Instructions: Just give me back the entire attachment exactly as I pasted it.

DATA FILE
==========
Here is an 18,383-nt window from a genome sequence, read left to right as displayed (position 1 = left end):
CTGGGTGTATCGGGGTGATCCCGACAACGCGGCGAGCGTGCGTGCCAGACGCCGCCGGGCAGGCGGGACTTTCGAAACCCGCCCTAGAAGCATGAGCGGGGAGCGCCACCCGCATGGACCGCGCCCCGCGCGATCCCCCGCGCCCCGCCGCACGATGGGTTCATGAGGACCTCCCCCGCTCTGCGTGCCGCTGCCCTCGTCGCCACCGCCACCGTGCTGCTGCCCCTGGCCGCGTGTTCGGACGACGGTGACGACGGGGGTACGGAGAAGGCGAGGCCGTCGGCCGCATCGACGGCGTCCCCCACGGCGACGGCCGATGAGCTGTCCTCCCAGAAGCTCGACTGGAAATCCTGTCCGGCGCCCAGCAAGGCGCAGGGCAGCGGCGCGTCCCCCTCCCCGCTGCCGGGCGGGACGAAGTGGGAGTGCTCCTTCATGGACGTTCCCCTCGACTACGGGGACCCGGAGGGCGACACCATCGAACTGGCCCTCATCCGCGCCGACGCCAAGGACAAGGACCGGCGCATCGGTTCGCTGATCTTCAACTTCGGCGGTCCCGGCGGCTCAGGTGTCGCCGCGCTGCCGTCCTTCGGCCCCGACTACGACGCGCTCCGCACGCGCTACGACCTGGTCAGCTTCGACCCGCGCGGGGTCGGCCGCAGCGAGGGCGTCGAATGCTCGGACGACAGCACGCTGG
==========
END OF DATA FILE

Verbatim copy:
Here is an 18,383-nt window from a genome sequence, read left to right as displayed (position 1 = left end):
CTGGGTGTATCGGGGTGATCCCGACAACGCGGCGAGCGTGCGTGCCAGACGCCGCCGGGCAGGCGGGACTTTCGAAACCCGCCCTAGAAGCATGAGCGGGGAGCGCCACCCGCATGGACCGCGCCCCGCGCGATCCCCCGCGCCCCGCCGCACGATGGGTTCATGAGGACCTCCCCCGCTCTGCGTGCCGCTGCCCTCGTCGCCACCGCCACCGTGCTGCTGCCCCTGGCCGCGTGTTCGGACGACGGTGACGACGGGGGTACGGAGAAGGCGAGGCCGTCGGCCGCATCGACGGCGTCCCCCACGGCGACGGCCGATGAGCTGTCCTCCCAGAAGCTCGACTGGAAATCCTGTCCGGCGCCCAGCAAGGCGCAGGGCAGCGGCGCGTCCCCCTCCCCGCTGCCGGGCGGGACGAAGTGGGAGTGCTCCTTCATGGACGTTCCCCTCGACTACGGGGACCCGGAGGGCGACACCATCGAACTGGCCCTCATCCGCGCCGACGCCAAGGACAAGGACCGGCGCATCGGTTCGCTGATCTTCAACTTCGGCGGTCCCGGCGGCTCAGGTGTCGCCGCGCTGCCGTCCTTCGGCCCCGACTACGACGCGCTCCGCACGCGCTACGACCTGGTCAGCTTCGACCCGCGCGGGGTCGGCCGCAGCGAGGGCGTCGAATGCTCGGACGACAGCACGCTGG